When the owners of La Creuzette were flipping through the pages of a French luxury property magazine – independently from each other – neither of them anticipated the discovery that would ensue. Hardy – an ex-banker turned chef, tapestry expert and excursion leader extraordinaire – was catching a train from Paris to Auvergne, to join partner, Louis – a painter, storyteller and avid planter of peonies and bearded irises – when they simultaneously skimmed through the same magazine and stopped on the very page of le petit château. Upon reunion, with sheer excitement and joie de vivre, Hardy and Louis revealed their dream property to each other, that not only set their hearts racing, but reaffirmed their similarities in refined taste, too.
Hidden in the heart of the Boussac village – an idyllic spot situated in the Nouvelle Aquitaine region of central France – La Creuzette occupies acres of rolling lawns, wild meadows, fruit orchards and herb gardens, shaded by a plethora of cedars, sequoias, oaks and wild chestnut trees. Beneath this stately 19th-century hideaway, rest the foundations of the Romans’ market square, where the farming community would gather and trade. History permeates from the soil, into the stone and all the way up to the 5th floor of the château. When the late owner of La Creuzette – Countess Michéle Renaud Saint Gal de Pons – handed over the keys to Hardy and Louis almost two decades ago, her parting words of, “These are the keys to paradise”, reigned true from that day until now. With affinity and adoration, the château was restored to its original Napolean III era, throughout the ten suites, nine bathrooms, sitting room, library, music room, dining room, kitchen and cellar. La Creuzette encapsulates the owners’ signature statement of style, sophistication and savoir faire. So much so, France’s oldest national daily newspaper, La Figaro, nominated the château as one of the finest French country establishments.
Over the years Hardy and Louis have cleaned out every antique market, sourcing the finest furniture and 17th & 18th-century tapestries, and adorned the château with opulence. During the restoration of the dining room, an original hand-printed Zuber et Cie wallpaper was discovered and carefully restored to its authentic form. When the Countess returned for a visit months later, she was overcome with the sight of it, declaring that they had stumbled across a little piece of her childhood.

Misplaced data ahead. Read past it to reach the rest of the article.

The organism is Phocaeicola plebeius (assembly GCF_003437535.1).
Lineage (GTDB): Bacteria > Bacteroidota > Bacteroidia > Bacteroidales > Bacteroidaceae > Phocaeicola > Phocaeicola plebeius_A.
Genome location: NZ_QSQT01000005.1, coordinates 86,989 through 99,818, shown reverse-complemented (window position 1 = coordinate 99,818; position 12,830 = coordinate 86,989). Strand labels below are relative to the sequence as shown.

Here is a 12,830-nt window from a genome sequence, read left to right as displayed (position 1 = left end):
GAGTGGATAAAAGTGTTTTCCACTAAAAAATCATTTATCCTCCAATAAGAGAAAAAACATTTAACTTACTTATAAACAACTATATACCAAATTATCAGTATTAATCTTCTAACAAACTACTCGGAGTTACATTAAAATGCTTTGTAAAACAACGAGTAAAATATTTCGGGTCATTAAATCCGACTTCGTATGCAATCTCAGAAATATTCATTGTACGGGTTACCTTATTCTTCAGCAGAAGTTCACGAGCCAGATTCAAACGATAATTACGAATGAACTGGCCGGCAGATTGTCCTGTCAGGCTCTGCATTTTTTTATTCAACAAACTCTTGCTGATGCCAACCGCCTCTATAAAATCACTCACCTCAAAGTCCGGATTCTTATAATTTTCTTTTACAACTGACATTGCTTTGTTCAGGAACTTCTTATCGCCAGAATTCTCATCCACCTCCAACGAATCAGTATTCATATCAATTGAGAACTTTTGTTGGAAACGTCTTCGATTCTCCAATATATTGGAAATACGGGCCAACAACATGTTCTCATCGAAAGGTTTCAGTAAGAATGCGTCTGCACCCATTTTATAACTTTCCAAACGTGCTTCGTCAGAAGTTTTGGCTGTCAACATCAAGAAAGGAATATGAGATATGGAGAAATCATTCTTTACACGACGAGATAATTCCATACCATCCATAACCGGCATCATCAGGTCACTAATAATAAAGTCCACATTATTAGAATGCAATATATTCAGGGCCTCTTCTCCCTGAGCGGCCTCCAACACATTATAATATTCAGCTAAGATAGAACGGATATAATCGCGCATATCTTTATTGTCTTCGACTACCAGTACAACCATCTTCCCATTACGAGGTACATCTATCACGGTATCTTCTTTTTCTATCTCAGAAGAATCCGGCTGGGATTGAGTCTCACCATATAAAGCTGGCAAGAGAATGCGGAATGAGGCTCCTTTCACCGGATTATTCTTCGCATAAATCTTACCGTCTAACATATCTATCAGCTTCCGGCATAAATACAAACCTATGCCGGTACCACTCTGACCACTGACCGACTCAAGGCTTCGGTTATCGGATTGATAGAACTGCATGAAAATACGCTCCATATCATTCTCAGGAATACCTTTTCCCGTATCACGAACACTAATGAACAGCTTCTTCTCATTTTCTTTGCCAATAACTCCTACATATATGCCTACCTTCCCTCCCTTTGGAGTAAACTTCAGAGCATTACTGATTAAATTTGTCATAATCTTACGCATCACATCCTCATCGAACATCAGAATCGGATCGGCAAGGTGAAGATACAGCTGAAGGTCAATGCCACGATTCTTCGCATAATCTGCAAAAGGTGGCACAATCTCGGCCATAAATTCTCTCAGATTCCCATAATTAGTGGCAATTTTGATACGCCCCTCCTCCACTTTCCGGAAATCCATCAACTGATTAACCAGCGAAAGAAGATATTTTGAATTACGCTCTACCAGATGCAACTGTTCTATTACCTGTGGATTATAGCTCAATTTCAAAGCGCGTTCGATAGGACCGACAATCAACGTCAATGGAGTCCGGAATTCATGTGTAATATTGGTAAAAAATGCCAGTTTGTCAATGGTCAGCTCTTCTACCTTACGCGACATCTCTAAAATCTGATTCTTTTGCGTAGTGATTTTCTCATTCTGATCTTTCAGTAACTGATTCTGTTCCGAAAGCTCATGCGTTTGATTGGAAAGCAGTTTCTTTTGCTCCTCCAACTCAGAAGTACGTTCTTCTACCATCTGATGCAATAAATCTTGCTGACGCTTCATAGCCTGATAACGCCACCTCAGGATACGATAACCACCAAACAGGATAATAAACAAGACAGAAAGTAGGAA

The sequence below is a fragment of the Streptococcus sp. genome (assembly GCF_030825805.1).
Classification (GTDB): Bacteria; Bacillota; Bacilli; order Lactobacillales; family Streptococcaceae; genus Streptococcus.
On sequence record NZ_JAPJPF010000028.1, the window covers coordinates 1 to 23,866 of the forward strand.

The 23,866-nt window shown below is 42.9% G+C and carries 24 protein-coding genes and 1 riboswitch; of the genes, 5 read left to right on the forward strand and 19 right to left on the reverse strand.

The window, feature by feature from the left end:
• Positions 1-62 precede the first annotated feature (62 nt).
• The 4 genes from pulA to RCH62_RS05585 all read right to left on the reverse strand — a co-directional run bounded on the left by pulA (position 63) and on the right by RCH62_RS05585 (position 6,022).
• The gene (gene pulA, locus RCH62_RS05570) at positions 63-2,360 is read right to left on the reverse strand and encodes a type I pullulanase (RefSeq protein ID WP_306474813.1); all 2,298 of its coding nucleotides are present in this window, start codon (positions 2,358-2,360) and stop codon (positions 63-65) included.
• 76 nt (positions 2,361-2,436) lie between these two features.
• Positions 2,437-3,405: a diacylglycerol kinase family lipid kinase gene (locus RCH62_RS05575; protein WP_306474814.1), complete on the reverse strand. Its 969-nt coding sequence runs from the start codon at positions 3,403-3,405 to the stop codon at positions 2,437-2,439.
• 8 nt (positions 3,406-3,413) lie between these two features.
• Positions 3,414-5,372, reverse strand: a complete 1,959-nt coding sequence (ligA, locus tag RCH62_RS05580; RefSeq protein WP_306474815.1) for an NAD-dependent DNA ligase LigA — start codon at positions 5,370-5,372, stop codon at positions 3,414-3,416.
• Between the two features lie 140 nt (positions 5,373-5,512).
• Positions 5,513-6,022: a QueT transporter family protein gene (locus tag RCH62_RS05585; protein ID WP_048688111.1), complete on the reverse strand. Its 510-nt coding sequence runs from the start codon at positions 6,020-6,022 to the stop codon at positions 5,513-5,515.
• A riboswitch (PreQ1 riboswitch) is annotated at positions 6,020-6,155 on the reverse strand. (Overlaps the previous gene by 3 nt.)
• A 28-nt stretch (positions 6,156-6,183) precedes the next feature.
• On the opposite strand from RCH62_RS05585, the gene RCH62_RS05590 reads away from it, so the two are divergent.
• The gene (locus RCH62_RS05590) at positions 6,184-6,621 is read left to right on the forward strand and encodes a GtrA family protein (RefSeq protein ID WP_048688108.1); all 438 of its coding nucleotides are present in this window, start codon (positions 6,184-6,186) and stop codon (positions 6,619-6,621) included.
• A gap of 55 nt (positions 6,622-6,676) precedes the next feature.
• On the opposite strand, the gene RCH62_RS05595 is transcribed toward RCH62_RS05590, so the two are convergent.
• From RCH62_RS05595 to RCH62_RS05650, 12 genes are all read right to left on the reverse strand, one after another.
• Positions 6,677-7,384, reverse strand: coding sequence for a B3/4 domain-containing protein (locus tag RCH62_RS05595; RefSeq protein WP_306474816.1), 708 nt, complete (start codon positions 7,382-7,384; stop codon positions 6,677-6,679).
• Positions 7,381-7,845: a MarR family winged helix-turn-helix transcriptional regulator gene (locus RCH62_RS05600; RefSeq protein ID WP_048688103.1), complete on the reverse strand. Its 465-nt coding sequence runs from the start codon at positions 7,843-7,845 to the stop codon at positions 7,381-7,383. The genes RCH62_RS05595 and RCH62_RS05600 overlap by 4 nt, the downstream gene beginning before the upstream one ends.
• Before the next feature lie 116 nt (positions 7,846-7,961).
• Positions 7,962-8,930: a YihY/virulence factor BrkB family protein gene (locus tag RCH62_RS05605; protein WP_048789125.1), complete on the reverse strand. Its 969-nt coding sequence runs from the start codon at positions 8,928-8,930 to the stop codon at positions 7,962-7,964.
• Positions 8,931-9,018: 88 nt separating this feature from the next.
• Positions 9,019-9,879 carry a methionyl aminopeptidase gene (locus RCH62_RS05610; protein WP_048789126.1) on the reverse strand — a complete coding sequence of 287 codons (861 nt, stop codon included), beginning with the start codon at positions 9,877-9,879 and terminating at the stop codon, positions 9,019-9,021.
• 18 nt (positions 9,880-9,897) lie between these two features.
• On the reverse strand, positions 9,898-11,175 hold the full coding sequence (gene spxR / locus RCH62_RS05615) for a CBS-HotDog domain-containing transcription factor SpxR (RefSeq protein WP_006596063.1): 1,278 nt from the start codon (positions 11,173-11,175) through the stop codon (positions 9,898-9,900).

As much as the decor delivers and the château charms, the real magic and inspiration in La Creuzette, the pièce de résistance, lies in the experience that Hardy and Louis create for the discerning guest. From art courses to country-side tours, cooking classes from the summer kitchen in the old out-building, to comprehensive studies on the craft of ancient tapestry. It’s all very French, and oh so refined and fabulous.
What we love!
- The château is situated in the centre of the village of Boussac, and within walking distance to the markets, cafés, les boucheries et les boulangeries. There is a lovely bakery only 100m down the road where a master Parisian baker serves the best croissants in France!
- Every Thursday the local market stretches its stalls from the back gate of the château and down the road that leads up to the town square, where you can buy fresh fruit and vegetables, cheese and charcuterie from the area.
- DeVerra – your distinguished host – resides on the property and caters to your needs, assisting with the activities and advising on the best tips of the town.
What you need to know…
- The beautiful village of Aubusson – the tapestry capital – is only 48km away from the château, where you can visit the tapestry and carton museums.
- Visit Limoges – a 136km scenic drive away, where the renowned porcelain museum and
manufacturers are located.
- The privately-owned Boussac Château that dates back to the 11th century, opens its doors to the public for viewing of an incredible collection of antiques and beautiful tapestries.
- The pristine Priory garden of Notre Dame d’Orsan is 48km away, where the inspiration of Babylonstoren (in Franschhoek) originated from. Following a visit to Notre Dame d’Orsan, the owners of Babylonstoren commissioned the landscaper to design the concept that now exists in South Africa’s wine region.
Reviewed by Colleen Ogilvie